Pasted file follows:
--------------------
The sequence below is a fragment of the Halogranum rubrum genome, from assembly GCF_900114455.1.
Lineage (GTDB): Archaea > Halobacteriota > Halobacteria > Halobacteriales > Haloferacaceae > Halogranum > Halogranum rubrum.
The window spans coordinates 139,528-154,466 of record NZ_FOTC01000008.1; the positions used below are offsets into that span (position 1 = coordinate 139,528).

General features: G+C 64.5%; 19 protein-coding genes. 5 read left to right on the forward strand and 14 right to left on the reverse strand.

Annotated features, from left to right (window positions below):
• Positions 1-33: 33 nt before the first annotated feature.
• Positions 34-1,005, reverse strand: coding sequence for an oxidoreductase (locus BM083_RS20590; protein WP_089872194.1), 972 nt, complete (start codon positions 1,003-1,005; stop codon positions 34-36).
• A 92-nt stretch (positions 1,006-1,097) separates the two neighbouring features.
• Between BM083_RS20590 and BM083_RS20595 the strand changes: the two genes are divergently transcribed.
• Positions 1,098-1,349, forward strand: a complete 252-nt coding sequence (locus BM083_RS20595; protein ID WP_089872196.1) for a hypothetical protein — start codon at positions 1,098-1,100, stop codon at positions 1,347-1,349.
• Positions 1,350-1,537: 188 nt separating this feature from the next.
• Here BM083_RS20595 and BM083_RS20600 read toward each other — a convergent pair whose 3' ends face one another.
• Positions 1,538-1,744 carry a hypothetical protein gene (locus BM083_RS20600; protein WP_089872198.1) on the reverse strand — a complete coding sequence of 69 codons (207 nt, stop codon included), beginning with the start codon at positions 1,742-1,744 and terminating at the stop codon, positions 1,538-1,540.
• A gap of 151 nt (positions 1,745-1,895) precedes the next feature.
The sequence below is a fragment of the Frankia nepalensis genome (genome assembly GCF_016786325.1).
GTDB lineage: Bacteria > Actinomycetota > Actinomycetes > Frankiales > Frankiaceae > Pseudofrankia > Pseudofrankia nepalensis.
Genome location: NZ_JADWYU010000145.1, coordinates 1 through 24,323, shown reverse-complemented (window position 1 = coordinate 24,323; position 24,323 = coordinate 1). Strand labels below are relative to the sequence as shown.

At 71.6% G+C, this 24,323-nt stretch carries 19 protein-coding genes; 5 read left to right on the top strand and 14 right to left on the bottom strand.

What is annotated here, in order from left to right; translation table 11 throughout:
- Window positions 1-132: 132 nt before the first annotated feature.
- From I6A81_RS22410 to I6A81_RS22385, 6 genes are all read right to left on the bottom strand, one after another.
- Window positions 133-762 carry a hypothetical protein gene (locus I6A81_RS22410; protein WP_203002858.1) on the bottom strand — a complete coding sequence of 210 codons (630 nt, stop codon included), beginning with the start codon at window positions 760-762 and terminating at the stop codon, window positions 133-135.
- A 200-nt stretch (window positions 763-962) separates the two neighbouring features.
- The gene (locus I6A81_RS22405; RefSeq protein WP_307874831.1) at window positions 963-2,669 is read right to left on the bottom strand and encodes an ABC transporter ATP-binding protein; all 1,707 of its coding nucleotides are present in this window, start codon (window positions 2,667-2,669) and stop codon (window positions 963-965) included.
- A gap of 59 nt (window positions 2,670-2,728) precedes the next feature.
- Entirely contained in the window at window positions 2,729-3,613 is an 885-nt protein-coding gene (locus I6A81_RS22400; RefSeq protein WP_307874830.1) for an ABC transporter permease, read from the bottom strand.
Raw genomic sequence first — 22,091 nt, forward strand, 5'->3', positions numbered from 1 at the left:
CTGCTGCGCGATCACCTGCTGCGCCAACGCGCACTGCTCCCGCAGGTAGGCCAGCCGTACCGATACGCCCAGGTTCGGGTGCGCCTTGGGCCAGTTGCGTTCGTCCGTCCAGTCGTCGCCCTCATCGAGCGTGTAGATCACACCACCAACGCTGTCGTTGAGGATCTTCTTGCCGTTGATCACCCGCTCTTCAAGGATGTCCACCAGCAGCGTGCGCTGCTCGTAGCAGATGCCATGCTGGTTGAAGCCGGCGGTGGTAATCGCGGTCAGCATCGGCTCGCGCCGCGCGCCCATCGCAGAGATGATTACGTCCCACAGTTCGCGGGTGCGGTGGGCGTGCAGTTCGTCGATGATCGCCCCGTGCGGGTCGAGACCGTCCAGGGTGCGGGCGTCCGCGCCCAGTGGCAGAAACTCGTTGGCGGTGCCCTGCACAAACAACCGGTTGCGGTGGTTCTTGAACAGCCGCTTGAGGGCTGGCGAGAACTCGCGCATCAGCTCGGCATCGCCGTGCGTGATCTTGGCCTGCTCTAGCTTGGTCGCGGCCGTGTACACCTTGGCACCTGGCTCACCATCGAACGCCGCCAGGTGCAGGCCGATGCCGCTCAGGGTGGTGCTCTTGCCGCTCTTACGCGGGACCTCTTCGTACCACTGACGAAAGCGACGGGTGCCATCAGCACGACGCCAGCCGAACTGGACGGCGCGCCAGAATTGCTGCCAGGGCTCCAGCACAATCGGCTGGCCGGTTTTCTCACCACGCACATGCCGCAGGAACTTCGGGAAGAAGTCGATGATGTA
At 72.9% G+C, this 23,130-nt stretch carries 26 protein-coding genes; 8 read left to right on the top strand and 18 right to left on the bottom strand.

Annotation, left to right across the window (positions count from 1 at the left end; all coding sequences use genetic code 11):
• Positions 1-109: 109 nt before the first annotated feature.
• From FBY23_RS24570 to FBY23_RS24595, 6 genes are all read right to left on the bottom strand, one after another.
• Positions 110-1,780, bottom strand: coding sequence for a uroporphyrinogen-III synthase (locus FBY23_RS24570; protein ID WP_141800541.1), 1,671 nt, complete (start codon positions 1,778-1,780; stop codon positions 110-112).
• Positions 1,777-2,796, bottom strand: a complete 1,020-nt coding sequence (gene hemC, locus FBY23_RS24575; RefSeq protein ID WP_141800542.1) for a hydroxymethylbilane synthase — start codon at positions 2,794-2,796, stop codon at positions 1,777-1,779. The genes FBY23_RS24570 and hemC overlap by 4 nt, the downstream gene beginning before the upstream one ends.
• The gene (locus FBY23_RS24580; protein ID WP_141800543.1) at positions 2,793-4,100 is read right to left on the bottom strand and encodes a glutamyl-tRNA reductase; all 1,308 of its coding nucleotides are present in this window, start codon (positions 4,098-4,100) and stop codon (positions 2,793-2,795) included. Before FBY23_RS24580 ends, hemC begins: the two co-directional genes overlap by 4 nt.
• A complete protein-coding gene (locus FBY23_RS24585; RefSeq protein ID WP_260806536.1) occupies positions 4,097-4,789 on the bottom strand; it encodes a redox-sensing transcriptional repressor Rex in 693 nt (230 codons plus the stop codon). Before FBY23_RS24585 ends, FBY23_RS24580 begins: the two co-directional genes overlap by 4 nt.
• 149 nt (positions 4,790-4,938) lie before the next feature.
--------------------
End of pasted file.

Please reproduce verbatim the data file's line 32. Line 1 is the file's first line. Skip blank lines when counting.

• From FBY23_RS24570 to FBY23_RS24595, 6 genes are all read right to left on the bottom strand, one after another.